Lines of latitude are labeled by the angle which is created from the North Pole to the center of the circle representing the Earth, then from the center of the circle back to the edge somewhere between the North Pole and the Equator. To determine the latitude of the Equator, draw a straight line from the North Pole to the center of the circle and out to the edge right at the Equator (which in our drawing, already exists as the Equator itself). The angle created, according to that 10the grade geometry, is 90° - thus the latitude of the Equator is: 0° latitude; and by default, the North Pole is at 90° latitude.

Step 3. Mark all the angles between 0° and 89° and connect them from east to west

If we add in each angle from 1° to 89°, then from that point, draw a straight line to the other side of our circle, we see we’ve created a series of 90 parallel lines running from the North Pole to the Equator, or the lines of Northern Latitude. If we mark a point representing Denver, we would need to start at the Equator and count up 39 lines of latitude, then drop the point. To create the lines of Southern Latitude, we simple repeat this process starting at the South Pole and moving up.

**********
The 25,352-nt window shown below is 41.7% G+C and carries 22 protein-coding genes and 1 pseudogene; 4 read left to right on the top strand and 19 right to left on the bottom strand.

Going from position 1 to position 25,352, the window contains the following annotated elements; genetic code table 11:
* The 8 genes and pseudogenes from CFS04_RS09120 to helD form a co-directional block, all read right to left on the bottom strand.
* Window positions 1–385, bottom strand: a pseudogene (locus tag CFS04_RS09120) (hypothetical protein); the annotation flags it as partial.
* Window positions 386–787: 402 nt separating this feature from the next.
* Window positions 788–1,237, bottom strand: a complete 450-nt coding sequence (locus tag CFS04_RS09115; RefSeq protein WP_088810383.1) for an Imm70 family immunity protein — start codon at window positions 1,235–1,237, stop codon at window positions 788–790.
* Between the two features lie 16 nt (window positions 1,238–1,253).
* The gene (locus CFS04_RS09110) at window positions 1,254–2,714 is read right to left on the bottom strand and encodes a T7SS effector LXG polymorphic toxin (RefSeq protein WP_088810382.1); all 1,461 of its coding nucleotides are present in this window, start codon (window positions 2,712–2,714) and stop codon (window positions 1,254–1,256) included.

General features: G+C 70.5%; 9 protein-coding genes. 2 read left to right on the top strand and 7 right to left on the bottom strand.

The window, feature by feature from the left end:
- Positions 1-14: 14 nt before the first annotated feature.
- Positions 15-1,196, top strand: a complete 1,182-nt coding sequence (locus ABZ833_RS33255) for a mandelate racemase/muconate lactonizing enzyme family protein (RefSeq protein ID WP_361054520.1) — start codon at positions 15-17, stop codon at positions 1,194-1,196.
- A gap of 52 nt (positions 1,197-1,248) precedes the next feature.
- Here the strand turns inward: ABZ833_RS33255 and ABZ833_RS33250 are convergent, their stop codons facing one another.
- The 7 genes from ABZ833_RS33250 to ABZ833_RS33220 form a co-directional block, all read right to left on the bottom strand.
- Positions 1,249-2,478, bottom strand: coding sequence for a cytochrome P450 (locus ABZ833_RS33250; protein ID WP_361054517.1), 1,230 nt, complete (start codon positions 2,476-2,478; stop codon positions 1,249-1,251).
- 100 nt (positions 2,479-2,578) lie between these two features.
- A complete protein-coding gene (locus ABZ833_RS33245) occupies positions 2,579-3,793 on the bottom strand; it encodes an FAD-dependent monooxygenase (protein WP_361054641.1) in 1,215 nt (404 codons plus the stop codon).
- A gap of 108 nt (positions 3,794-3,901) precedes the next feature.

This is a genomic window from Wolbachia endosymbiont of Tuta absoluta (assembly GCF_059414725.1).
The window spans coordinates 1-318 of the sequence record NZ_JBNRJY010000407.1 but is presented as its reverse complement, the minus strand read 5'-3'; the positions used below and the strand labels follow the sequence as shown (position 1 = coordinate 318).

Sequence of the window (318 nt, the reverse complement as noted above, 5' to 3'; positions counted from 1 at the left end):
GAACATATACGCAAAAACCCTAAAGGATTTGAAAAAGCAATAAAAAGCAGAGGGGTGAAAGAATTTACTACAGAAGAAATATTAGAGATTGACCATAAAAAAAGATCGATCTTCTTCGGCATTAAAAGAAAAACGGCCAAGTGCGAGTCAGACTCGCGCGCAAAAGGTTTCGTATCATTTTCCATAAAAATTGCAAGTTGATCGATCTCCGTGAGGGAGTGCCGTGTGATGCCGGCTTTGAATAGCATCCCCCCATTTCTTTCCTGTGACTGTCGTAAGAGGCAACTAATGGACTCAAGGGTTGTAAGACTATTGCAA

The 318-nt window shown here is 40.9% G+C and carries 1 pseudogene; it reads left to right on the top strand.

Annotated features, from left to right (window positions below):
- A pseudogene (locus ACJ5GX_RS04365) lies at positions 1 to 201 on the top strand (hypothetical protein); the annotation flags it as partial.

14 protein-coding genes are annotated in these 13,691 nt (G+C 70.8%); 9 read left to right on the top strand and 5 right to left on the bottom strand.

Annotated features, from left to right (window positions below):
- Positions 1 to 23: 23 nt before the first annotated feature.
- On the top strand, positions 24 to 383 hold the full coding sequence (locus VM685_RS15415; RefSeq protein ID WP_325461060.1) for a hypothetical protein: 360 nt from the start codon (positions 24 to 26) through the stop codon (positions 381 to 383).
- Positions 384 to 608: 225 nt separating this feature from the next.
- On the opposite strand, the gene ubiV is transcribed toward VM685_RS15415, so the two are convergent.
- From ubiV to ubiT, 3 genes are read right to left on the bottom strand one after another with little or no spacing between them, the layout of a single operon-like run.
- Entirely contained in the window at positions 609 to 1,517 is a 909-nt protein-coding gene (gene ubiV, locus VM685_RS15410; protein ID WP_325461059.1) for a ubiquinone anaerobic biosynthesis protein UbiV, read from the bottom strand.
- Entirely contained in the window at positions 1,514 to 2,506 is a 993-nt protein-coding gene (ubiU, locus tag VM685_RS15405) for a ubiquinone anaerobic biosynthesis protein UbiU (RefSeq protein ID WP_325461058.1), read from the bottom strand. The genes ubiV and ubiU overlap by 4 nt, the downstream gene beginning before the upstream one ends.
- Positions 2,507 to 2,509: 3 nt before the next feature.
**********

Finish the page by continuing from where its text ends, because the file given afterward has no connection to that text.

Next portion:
• When labeling lines of latitude, all lines in the northern hemisphere have an ‘N’ tacked on, while all the lines in the southern hemisphere have an ‘S’ tacked on. The Equator is in neither the northern nor the southern hemisphere, thus gets no label of N or S.
Step 4. Find the distance between lines of latitude

When the circumference of the Earth is divided by 360 (total degrees in a circle), each line of latitude is 111 kilometers or 68.972 miles (we will just round that up to 69 miles) from the next. Which by navigation standards is like getting lost on the way to Denver and ending up in Fort Collins.

  • While there are 360 degrees in a circle and that is the distance between lines of latitude, we only mark 90 in the north and 90 in the south. This is because latitude sits like a crown placed upon one’s head, encircling the Earth. When we drew our two dimensional representation, we drew all the angles between each pole and the equator, of which there are only 90 in each quadrant. When we connect each degree all the way around, it creates 90 lines of latitude in the north and 90 lines of latitude in the south.
Step 5. Invent minutes and seconds to better divide up the Earth’s circumference